Rosters of volunteers service trap lines S10, P1, P2, T7, T8 and the Puketi Scenic Reserve. The longer and more remote trap lines are beyond the capacity of regular volunteers and are serviced by contractors. Stoat line contractors are Kelly Coogan, and Don da Via.  The core area is divided into three contract areas, serviced by Rigel Cotman, and Christina Holvast. Most of Puketi is now closed to the public to reduce the risk of visitors introducing kauri dieback. The Trust’s volunteers and contractors are required to follow strict hygiene protocols.

Trap catch results are summarised on the Trapping Results page.

Ship rat in Victor Professional trap

Ship rat in Victor Professional trap

Traps Installed:

Target No. of Traps Trap Type Spacing on Trap Lines
Mustelids 1046 DOC200,
100m on stoat trap lines
Feral Cat 256 SA1 (Coney Bear),
SA2 Kat Trap,
400m on stoat trap lines
Rat 2460 Victor professional,
50m in core area
(25m on boundary trap lines)
Possum 2370 Trapinator 100m in core area, 50m on stoat and possum trap lines

Stoat and rat traps are contained within boxes to prevent access by birds. Cat and possum traps, and bait stations, are mounted on tree trunks above kiwi reach. To date there have only been a few non-target casualties, mainly blackbirds, mynas and harriers. This compares favourably with estimated rates of secondary poisoning in operations using poison. No domestic cats have been caught.

Trapinator possum trap

Trapinator possum trap

Stoat in DOC200 trap

Stoat in DOC200 trap

Snap-E rat trap and box with pig-proof door

Snap-E rat trap and pig-proof box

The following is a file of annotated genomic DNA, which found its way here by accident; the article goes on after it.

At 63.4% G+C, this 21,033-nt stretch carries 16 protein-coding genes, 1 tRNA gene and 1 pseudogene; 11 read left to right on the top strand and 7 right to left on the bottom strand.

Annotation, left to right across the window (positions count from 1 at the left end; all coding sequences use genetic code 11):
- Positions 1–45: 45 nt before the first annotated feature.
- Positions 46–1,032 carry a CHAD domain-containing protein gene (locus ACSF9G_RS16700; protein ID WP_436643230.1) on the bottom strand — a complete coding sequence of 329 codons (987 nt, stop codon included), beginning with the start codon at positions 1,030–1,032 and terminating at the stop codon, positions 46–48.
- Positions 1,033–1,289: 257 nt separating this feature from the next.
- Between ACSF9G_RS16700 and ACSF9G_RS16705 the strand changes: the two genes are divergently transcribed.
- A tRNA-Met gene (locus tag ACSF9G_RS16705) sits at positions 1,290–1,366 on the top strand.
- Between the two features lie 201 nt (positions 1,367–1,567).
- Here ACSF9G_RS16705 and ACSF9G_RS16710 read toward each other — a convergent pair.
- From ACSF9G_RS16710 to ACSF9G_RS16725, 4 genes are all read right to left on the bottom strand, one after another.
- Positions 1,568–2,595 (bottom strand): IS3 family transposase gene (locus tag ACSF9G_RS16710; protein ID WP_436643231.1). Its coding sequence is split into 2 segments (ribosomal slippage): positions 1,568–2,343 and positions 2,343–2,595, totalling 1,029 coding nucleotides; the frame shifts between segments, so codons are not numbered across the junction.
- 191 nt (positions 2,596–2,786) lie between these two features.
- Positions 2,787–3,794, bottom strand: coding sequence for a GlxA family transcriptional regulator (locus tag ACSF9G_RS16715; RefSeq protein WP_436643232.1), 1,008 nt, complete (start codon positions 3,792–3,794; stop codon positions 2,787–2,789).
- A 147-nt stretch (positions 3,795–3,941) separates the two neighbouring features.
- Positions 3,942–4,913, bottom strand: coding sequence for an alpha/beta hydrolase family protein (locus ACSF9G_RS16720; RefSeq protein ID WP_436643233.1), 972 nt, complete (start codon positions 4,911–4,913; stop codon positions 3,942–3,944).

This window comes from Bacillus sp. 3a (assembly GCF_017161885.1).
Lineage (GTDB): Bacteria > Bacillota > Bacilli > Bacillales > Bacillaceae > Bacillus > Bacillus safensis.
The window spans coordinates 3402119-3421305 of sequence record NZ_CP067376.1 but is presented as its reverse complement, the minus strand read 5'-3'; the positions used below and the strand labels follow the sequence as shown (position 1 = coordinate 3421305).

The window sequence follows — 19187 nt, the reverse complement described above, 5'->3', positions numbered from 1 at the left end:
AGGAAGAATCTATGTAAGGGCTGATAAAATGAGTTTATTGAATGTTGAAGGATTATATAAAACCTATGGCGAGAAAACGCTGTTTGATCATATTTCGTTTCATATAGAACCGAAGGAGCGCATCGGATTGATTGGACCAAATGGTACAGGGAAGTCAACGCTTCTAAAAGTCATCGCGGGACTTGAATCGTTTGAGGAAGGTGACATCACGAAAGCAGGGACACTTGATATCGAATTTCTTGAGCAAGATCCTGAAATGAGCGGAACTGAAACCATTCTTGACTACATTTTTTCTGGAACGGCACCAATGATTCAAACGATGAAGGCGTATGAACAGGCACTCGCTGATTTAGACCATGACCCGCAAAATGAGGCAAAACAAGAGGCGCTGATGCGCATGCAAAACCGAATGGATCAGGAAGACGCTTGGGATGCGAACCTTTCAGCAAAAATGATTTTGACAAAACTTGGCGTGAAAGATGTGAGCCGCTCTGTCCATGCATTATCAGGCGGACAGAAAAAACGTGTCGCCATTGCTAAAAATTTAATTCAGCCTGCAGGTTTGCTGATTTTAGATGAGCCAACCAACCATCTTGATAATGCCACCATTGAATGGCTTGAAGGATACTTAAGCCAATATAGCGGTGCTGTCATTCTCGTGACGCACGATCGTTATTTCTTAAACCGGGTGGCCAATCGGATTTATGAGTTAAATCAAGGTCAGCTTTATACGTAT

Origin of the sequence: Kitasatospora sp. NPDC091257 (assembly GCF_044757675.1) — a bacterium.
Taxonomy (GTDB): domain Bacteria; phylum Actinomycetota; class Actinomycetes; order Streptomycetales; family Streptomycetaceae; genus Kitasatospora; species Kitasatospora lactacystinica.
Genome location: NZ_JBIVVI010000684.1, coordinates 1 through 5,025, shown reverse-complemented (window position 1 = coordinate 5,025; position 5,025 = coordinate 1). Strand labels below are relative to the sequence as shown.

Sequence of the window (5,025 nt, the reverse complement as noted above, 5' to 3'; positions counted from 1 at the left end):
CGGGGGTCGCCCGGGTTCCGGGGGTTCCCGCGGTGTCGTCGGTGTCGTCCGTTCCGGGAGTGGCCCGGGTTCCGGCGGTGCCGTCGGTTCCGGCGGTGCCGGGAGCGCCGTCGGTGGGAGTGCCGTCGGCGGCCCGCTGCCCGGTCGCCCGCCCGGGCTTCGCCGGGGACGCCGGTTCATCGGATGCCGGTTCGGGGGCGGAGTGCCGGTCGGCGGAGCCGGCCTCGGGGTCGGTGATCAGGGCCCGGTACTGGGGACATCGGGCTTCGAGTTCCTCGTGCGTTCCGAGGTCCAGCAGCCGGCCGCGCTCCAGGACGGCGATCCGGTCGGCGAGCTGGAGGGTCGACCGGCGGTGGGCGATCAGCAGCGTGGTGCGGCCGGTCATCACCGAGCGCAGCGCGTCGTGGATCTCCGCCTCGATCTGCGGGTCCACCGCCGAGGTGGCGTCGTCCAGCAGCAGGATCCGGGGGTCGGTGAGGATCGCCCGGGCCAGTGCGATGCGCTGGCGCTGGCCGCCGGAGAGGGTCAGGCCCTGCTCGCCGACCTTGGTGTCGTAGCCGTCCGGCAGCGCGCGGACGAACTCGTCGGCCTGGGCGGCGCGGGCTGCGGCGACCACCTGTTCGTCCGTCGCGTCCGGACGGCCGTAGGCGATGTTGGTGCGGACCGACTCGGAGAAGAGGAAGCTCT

SA2 Kat Trap

SA2 Kat Trap targeting feral cats

Supplementary Toxins

Initially, trapping alone controlled rats in the core area to the target level (less than 5% tracking), but after about four years the tracking index increased to 20-30%. Since 2012, rat trapping has been supplemented with a single annual pulse of Pindone cereal pellets in the bait stations.  Only small quantities of toxin are required because rat numbers are already substantially reduced by trapping.  300 grams of bait are placed in each internal bait station and 600 grams in perimeter stations.  Baits are checked and topped up if necessary 10 days later and all remaining bait is removed after two months.  At least half the bait put into bait stations is eventually recovered and carried out of the forest for safe disposal.

Pindone is put out during August – October to coincide with the start of the bird breeding season. Monitoring has confirmed that this is effective.

Bait station for delivering toxin to rats

Bait station for delivering toxin to rats

The Department of Conservation provides the principal effort for control of goats, pigs and dogs. No wild dogs are known to be present. Most dogs that enter the forest are brought in by pig hunters. Control of dogs is therefore via education and permitting for pig hunters, and kiwi aversion training for their dogs.